Escape, Evacuate, Rescue Your Stricken Deal
The ferry that sank this week between Greece and Italy saw the authorities take plenty of flack.
Could lives have been saved with a proper emergency response?
Why were so many passengers imperilled by being left aboard the stricken vessel for so long?
Maritime ‘experts’ filled the airwaves.
The accepted process apparently fell into disarray;
Escape, Evacuate, Rescue.
What about when your deal is unlikely to stay afloat when a fire breaks out on board?
I thought on a few similarly nautical themed three-step options. Here’s one;
Muster, Survey, Rescue.
When a bid appears holed below the waterline – and when I’ve felt uncomfortably not quite in control throughout – first thoughts tend to focus on placing my energies elsewhere.
This is not always the attractive choice.
Seasoned campaigners can easy talk of a deal where we’ve been torpedoed, only to miraculously navigate a path, return fire and dock at port victorious.
I still sense that ‘Qualify Out?’ is our first question.
Muster all our prospect-side contacts.
Who truly wants us to stay sailing?
Of those that do, who can influence colleagues tacking anywhere between ambivalent to openly hostile?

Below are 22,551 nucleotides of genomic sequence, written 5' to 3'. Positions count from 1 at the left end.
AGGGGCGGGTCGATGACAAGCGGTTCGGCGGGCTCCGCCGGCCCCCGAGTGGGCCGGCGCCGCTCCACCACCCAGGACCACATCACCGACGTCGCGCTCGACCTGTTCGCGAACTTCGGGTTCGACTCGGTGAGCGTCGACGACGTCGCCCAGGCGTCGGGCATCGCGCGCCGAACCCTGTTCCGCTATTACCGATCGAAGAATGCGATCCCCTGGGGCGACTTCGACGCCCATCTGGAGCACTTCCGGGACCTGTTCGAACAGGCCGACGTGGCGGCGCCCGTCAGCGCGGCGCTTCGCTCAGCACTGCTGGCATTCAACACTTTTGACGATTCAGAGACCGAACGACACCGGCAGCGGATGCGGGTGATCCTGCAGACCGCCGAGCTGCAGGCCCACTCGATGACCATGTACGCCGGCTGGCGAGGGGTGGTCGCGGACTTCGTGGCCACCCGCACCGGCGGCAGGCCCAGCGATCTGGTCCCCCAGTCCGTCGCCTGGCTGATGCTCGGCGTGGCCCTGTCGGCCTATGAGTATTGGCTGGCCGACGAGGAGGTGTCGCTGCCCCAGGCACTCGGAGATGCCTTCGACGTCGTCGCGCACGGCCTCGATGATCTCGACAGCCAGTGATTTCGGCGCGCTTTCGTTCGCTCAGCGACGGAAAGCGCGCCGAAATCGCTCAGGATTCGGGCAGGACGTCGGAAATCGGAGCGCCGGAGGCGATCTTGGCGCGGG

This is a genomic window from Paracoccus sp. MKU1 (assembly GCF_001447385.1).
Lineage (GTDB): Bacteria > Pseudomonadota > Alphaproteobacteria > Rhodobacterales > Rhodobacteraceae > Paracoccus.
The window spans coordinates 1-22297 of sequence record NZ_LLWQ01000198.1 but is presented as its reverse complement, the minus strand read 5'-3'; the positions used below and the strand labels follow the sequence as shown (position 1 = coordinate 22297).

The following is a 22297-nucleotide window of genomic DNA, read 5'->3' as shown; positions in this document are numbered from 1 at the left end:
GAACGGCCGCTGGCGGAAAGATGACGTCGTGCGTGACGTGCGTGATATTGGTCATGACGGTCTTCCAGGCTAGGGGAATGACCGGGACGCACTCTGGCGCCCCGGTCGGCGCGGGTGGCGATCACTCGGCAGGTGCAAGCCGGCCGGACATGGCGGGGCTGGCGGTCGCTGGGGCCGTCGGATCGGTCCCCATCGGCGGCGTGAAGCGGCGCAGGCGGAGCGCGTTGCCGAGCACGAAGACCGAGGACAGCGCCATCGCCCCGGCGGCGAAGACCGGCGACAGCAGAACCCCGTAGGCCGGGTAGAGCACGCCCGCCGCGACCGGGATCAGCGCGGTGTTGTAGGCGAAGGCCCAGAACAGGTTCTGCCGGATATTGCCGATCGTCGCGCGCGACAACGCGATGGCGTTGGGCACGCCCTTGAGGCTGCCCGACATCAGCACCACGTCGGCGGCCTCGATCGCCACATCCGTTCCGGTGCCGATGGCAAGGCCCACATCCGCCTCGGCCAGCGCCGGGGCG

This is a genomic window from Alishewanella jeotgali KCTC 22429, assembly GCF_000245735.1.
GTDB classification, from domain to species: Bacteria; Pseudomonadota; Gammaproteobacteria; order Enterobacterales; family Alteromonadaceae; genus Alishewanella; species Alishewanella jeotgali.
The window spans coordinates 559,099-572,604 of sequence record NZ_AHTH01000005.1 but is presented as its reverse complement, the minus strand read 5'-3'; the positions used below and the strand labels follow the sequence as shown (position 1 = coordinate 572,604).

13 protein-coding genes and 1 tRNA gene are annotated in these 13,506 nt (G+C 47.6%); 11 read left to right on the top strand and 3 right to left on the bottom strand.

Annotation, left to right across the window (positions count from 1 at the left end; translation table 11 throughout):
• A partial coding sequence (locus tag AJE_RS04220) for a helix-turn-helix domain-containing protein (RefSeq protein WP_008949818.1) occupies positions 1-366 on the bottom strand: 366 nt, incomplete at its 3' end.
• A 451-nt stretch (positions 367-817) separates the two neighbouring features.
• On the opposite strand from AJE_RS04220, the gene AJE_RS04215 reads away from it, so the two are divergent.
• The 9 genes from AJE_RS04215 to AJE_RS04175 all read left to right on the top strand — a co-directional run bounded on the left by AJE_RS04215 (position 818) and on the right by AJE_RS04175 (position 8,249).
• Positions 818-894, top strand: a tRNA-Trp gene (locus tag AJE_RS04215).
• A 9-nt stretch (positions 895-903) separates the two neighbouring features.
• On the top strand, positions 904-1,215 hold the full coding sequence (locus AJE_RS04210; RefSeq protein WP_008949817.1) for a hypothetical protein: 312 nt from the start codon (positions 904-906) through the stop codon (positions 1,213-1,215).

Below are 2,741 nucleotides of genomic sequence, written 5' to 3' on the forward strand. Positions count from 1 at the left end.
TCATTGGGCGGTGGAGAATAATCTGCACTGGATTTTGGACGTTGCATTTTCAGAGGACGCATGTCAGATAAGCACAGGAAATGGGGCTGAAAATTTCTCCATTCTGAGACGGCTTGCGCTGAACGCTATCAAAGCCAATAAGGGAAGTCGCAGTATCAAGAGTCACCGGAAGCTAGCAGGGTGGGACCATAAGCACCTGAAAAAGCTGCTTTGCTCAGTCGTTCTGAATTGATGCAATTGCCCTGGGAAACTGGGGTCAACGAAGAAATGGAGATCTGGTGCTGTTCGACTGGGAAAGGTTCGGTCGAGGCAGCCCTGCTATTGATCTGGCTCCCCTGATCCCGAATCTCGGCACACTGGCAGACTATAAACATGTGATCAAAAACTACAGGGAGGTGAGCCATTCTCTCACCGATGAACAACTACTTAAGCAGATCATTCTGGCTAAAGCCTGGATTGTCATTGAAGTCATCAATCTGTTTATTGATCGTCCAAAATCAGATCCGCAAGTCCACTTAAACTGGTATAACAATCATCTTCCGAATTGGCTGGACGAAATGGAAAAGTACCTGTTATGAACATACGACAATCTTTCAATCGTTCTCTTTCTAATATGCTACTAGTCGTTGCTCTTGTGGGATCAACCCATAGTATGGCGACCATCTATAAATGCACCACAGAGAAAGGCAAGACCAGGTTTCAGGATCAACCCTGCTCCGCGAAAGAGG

Survey where you’re at. Is there the shimmering glimmer of a sunny horizon yonder?
Or is ‘coming second’ the lone expected best-case outcome?
Maybe there is a lifeboat.
Steered by a senior exec rather than overly-powerful user or technician, say.
Rescue. But you must move fast.
Key decision criteria must have shifted into your waters.
Insiders must be willing to fight your corner.
Access must come at will.
Else your precious bid will fall overboard.
Bear in mind, I’m not suggesting this as a panacea. I more aim to set the tides of thinking matter frothing.
In the shipping world, I note that for instance ‘escape’ plans ought be rigorously assessed before any tragedy ever unfolds.
So as with all ideally progressing sales, knowing if you’re off course early – and as I always say, following your true sales process – will clearly help avert a catastrophic event.